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Groups to collaborate on rheumatic fever research in SVG

Groups to collaborate on rheumatic fever research in SVG

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Plans are afoot for a collaboratory research programme here in St. Vincent and the Grenadines aimed at addressing rheumatic fever and rheumatic heart diseases. According to International Hospital for Children’s President Susan Rickman, when all is put in place, the collaboration should include the Rockefeller University in New York, the local Ministry of Health and Rotary Club South as well as her organization.

A recent screening done on 800 children in St. Vincent and the Grenadines revealed that 23 of them had rheumatic heart disease, which indicates that there are cases of the disease in the country. The screening was conducted by Dr. William Moscowitz, director of pediatrics at the Medical College of Virginia, in the United States.{{more}}

Rheumatic fever is an inflammatory disease that may develop after an infection with the streptococcus bacteria and can involve the heart, joints, skin and brain. The disease primarily affects children between the ages of 6-15 and usually occurs about 20 days after strep throat or scarlet fever. The streptococcus bacterium is the most common bacterial infection of the throat and is spread through person to person contact from contact with nasal secretion or saliva.

Rickman told SEARCHLIGHT HEALTH that a public health program is needed because if not treated in someone by the age of 20, rheumatic fever can have a very bad outcome. “Persons need to be educated about strep throat and rheumatic fever and heart disease” stated Rickman.

The management of acute rheumatic fever is geared towards the reduction of inflammation with anti- inflammatory medications. Persons with positive cultures for strep throat need antibiotics. A continuous low dose of antibiotics like penicillin is recommended.

Rickman was leading a team of 12 medical personnel who visited St. Vincent for one week from Saturday, August 5, to conduct pediatric orthopedic surgeries. This is part of a medical aid program, initiated by the Rotary Club South which has seen 45 children being sent to the United States to be treated at the International Hospital for Children based in Richmond Virginia over the past four years. This team was the ninth team to visit this country to render a wide range of crucial medical services to children.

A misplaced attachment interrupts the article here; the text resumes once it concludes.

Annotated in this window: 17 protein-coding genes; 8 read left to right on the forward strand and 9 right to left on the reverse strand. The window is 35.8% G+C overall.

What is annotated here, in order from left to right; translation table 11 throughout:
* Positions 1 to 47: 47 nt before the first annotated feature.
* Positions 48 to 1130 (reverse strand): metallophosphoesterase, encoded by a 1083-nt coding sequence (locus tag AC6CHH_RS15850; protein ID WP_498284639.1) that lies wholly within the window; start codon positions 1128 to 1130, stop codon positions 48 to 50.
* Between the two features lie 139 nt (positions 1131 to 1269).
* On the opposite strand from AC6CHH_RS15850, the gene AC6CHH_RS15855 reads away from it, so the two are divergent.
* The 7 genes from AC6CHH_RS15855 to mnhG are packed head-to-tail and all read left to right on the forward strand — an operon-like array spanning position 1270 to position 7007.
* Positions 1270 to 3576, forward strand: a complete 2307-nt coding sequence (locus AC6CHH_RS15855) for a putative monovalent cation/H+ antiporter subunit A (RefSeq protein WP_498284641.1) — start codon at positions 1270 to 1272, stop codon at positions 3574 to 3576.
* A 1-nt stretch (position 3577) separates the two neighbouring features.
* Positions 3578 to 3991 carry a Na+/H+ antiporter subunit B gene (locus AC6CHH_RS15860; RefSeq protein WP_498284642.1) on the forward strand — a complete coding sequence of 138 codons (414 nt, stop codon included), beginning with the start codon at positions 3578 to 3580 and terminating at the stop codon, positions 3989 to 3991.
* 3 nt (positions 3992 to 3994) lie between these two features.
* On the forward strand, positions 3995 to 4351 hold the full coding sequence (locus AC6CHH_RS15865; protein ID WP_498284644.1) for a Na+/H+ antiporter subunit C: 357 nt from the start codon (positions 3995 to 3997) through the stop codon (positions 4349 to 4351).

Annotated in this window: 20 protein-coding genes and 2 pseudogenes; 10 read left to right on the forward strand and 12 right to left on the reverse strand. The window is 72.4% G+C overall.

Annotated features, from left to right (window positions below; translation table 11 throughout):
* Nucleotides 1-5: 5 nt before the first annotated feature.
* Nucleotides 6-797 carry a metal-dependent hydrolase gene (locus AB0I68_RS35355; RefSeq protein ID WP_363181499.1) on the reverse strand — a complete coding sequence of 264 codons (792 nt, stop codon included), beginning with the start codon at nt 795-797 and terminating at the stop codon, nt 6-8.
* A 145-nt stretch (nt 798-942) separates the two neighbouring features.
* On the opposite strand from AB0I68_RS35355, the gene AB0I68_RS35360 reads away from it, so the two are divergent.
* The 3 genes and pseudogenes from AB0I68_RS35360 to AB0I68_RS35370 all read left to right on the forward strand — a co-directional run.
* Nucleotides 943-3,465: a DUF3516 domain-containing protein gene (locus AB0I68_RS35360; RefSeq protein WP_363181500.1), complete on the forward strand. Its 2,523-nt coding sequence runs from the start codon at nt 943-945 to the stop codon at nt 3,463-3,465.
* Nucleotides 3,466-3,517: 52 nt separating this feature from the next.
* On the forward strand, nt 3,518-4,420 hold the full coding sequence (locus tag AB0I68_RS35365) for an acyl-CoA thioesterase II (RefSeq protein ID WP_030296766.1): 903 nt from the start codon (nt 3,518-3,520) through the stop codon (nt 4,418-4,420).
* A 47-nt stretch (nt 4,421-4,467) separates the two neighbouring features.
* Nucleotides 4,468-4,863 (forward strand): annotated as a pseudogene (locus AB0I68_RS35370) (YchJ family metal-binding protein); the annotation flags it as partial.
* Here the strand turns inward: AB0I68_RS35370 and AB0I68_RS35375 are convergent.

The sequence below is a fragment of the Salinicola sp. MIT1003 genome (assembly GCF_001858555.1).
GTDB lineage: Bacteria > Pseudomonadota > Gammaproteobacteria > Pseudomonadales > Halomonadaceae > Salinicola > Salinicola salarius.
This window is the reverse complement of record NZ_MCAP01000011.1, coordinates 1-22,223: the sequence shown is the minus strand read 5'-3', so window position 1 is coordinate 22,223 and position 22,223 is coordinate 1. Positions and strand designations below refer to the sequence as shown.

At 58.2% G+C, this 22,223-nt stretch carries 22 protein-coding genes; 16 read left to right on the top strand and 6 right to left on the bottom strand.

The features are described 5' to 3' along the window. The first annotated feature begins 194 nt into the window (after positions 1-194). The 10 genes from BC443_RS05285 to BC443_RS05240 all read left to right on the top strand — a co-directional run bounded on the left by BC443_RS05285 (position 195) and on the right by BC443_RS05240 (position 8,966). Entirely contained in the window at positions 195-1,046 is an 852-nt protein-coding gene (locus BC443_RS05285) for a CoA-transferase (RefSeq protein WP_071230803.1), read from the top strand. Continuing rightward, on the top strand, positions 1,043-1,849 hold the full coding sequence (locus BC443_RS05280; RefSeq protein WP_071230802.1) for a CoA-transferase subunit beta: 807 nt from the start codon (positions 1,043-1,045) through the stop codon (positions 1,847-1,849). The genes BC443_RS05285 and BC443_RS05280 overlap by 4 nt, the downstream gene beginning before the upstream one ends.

At a cocktail held in their honour by Governor-General Sir Frederick Ballantyne, at Government House on Thursday August 10, Rickman expressed great satisfaction with what was accomplished during her team’s one-week stay. She described St. Vincent and the Grenadines as a role model because “even though it is the smallest country we work in, it has the greatest advocacy for children. The International Hospital for Children also does work in Belize, Honduras, Guatemala, Guyana and the Dominican Republic.

Keeping the financial pipeline running to enable the continuation of the work and figuring out the best use of donors’ contributions were highlighted as the greatest challenges facing the organization which boasts of having over 200 medical personnel attached to it.

According to Rickman, over EC$4 million worth of surgical procedures have been done by teams from her organization on children from St. Vincent and the Grenadines over the last four years of the medical aid programme, not including the work done in their latest trip.

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